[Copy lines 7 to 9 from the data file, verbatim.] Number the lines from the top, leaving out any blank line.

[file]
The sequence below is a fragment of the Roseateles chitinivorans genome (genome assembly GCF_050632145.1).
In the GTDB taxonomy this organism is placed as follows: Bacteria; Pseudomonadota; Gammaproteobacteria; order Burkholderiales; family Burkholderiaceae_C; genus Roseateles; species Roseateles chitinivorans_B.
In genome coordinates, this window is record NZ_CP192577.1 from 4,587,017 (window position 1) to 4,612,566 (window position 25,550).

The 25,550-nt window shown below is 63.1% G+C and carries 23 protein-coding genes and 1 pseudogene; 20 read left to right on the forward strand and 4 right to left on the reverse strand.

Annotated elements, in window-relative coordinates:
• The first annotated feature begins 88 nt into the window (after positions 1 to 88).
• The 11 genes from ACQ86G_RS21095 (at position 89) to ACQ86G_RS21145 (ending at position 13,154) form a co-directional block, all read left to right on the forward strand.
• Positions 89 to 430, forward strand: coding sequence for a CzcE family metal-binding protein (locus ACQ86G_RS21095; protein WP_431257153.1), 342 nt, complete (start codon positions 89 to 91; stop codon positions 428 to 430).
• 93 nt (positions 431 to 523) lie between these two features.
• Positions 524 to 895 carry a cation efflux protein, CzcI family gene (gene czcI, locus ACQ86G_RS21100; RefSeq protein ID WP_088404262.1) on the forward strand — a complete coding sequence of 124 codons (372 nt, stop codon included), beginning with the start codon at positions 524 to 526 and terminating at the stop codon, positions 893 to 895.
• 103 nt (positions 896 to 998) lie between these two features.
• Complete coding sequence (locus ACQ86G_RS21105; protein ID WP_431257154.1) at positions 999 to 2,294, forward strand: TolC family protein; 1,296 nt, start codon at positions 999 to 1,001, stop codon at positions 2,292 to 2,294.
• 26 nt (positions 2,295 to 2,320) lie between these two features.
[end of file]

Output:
• The 11 genes from ACQ86G_RS21095 (at position 89) to ACQ86G_RS21145 (ending at position 13,154) form a co-directional block, all read left to right on the forward strand.
• Positions 89 to 430, forward strand: coding sequence for a CzcE family metal-binding protein (locus ACQ86G_RS21095; protein WP_431257153.1), 342 nt, complete (start codon positions 89 to 91; stop codon positions 428 to 430).
• 93 nt (positions 431 to 523) lie between these two features.